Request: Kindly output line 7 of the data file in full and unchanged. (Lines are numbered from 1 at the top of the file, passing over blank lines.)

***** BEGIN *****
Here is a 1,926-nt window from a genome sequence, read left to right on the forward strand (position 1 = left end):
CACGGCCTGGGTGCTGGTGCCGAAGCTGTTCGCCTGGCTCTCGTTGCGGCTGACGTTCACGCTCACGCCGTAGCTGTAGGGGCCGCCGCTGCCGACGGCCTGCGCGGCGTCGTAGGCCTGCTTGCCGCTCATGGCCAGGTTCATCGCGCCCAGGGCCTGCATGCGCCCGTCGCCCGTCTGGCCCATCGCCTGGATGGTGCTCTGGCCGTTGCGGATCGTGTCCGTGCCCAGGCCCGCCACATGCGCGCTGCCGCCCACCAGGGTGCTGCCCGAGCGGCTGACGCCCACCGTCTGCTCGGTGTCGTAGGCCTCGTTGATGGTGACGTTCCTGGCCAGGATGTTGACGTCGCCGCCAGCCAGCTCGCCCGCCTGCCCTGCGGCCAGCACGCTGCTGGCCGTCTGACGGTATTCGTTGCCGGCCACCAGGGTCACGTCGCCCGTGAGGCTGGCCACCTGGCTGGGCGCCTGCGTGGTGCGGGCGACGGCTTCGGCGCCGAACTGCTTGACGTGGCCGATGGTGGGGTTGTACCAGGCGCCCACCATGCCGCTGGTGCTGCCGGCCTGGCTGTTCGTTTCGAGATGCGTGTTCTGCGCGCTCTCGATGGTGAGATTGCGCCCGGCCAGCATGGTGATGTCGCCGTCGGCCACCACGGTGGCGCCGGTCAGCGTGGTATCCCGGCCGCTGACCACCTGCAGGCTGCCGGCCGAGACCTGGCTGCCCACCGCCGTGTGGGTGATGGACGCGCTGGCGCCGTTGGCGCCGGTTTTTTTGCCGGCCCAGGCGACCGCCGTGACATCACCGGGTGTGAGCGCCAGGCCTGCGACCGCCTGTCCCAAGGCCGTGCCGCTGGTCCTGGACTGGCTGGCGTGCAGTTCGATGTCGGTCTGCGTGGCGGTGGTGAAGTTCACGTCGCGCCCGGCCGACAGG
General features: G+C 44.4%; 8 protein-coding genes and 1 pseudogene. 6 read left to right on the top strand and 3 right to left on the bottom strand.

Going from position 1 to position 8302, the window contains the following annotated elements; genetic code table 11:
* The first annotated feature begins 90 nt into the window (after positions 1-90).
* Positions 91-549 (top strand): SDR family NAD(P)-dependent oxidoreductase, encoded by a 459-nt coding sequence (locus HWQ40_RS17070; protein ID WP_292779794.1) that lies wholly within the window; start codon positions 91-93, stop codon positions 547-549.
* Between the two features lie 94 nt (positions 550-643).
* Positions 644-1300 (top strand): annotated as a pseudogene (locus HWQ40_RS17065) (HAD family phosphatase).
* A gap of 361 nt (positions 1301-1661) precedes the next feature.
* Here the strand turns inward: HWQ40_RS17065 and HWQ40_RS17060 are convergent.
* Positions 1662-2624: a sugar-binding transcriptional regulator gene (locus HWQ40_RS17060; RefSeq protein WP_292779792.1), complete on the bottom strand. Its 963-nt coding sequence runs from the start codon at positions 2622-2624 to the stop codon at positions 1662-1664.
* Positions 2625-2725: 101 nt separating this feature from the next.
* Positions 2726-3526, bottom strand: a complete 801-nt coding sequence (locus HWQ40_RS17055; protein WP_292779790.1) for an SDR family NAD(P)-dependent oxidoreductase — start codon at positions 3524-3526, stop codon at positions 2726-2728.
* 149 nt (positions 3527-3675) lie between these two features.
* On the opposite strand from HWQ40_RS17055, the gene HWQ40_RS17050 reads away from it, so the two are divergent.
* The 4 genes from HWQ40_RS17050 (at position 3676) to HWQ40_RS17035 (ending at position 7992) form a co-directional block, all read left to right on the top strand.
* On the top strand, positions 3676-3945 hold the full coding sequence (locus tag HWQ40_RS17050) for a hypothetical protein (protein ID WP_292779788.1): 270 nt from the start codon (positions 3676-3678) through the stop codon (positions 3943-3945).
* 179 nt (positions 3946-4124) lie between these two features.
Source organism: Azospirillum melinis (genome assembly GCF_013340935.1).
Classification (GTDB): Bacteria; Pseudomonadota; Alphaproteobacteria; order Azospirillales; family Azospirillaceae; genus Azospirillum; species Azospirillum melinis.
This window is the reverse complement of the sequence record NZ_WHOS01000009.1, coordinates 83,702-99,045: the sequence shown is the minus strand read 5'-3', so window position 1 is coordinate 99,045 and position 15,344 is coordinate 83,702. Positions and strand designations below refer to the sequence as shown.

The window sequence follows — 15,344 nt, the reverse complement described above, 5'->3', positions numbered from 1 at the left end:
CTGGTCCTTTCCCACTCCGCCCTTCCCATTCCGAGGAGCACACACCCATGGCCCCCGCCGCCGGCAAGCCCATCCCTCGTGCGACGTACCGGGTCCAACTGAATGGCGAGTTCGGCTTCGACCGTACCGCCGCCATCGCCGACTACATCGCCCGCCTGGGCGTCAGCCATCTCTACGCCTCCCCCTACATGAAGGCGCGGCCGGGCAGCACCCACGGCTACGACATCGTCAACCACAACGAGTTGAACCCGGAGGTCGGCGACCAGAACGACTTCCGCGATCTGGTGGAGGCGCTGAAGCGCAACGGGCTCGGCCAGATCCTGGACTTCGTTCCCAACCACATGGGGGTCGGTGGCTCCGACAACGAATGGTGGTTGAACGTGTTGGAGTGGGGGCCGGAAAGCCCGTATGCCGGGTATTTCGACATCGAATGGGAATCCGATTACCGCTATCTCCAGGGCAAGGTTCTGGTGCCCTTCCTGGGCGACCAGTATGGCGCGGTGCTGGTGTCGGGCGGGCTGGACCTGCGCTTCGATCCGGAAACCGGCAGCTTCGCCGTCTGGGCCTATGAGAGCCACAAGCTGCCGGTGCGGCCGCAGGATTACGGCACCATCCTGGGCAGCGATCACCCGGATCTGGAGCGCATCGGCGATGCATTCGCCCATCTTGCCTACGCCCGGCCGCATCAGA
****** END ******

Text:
* Between the two features lie 94 nt (positions 550-643).